(c) If the answer to Question 4(b) is yes, is a notification which is otherwise compliant rendered non-compliant if it is addressed to the “the Manager, Regulatory Affairs” of a company when that company is not the entity within the group that has a legal right under national law to bring proceedings to enforce that patent or [SPC] but is the operating subsidiary or marketing authorisation holder in the Member State of importation and when that Regulatory Affairs department in practice regularly receives notifications from parallel importers regarding the Specific Mechanism and other matters?’

Consideration of the questions referred

Questions 1 and 2

16 By its first two questions, which it is appropriate to examine together, the Court of Appeal is asking, in essence, whether the Specific Mechanism requires the holder, or beneficiary, of a patent or SPC to give notification of his intention to oppose the proposed importation before invoking his rights under the first paragraph of the Specific Mechanism and, if so, to specify exactly how such prior notification is to be given.

17 In particular, by its questions, the referring court is seeking to ascertain whether the Specific Mechanism precludes the holder, or beneficiary, of a patent or SPC from the possibility of relying on his rights under the first paragraph of that mechanism with respect to the importation and marketing of a pharmaceutical product protected in a Member State in which the product in question enjoys patent or supplementary protection where, as in the main proceedings, the importation and marketing took place before the holder, or beneficiary, of the patent or SPC demonstrated his intention to rely on those rights, that intention not having been demonstrated during the one-month period laid down in the second paragraph of the mechanism.

18 Merck is of the view that that question must be answered in the negative. The sole purpose of the requirement to give prior notification laid down in the second paragraph of the Specific Mechanism is to afford the person enjoying the protection conferred by the patent or SPC the opportunity to take preventive measures, where necessary. That is why the Specific Mechanism imposes obligations only on the parallel importer. Merck claims that it is not possible, on the basis of the Court’s case-law, to answer the first question in the affirmative. In particular, it maintains that the judgment in Generics and Harris Pharmaceuticals (C 191/90, EU:C:1992:407) is irrelevant.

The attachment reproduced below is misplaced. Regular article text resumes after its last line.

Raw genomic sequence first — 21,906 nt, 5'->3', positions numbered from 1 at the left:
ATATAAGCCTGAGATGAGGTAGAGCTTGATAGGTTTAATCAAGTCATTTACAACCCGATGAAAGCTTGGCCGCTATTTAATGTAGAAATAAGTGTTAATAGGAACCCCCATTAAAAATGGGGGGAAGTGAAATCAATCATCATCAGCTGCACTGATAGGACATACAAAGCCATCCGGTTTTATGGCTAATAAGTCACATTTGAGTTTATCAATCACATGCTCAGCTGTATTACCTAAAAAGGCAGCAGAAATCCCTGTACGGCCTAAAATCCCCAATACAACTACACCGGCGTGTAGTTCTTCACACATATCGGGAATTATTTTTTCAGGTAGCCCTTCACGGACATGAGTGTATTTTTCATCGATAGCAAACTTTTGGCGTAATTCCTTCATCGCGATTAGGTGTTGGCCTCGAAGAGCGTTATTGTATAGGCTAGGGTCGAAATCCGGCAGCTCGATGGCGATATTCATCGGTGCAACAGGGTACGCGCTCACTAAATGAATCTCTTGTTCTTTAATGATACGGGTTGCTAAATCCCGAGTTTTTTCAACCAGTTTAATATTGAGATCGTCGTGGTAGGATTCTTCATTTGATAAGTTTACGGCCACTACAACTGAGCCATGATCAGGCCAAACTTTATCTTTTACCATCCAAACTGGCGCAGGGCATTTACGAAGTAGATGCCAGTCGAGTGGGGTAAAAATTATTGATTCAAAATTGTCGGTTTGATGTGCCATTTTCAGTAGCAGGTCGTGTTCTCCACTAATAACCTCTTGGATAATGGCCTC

19 Merck submits that there is no justification for the argument that the Specific Mechanism imposes an obligation to give prior notification, which is never imposed on the holder, or beneficiary, of a patent or SPC seeking to enforce his rights. Merck considers that the interpretation that it advocates places no undue burden on parallel importers. On the other hand, a requirement for prior notification would have undesirable consequences where, for practical reasons, the patent holder did not receive the parallel importer’s notification or failed to reply to it. More generally, Merck submits that if there were an obligation to give prior notification, the Specific Mechanism would have to define precisely how such an obligation is to be discharged, which is not the case.

20 The European Commission and, in essence, Sigma are of the view that it is clear from a purposive and systematic interpretation of the Specific Mechanism that the holder, or beneficiary, of a patent or SPC is required, within the period prescribed in the second paragraph of that mechanism, to reply to a notification and to demonstrate his intention to oppose the proposed importation.

21 Sigma and the Commission consider that the functioning of the Specific Mechanism presupposes that each of the parties concerned is to make a sincere effort to respect the other’s legitimate interests (see, by analogy, judgments in Boehringer Ingelheim and Others, C 143/00, EU:C:2002:246, paragraph 62, and The Wellcome Foundation, C 276/05, EU:C:2008:756, paragraph 34). That conclusion is supported by the fact that the Specific Mechanism expressly provides that a one-month period is to elapse before the importation can be carried out.

22 That period implies, for the holder, or beneficiary, of the patent or SPC, a requirement to respond to the notification and to state whether he intends to prohibit the marketing of the product in question. The purpose of the one-month period is to ensure that the holder or beneficiary responds promptly, so as to protect the legitimate interests and expectations of the potential importer or marketer, who cannot be left in a state of legal uncertainty. As a consequence, a duly notified holder, or beneficiary, of a patent or SPC who fails to reply and does not demonstrate his intention to rely on the rights provided for in the Specific Mechanism is precluded from retroactively relying on those rights.

23 In order for the reply to be given to the national court to be a useful one, it should be recalled that, under Article 2 of the 2003 Act of Accession, as from the date of accession, the provisions of the original Treaties and the acts adopted by the institutions and the European Central Bank before accession are binding on the new Member States and apply in those States under the conditions laid down in those Treaties and in that act.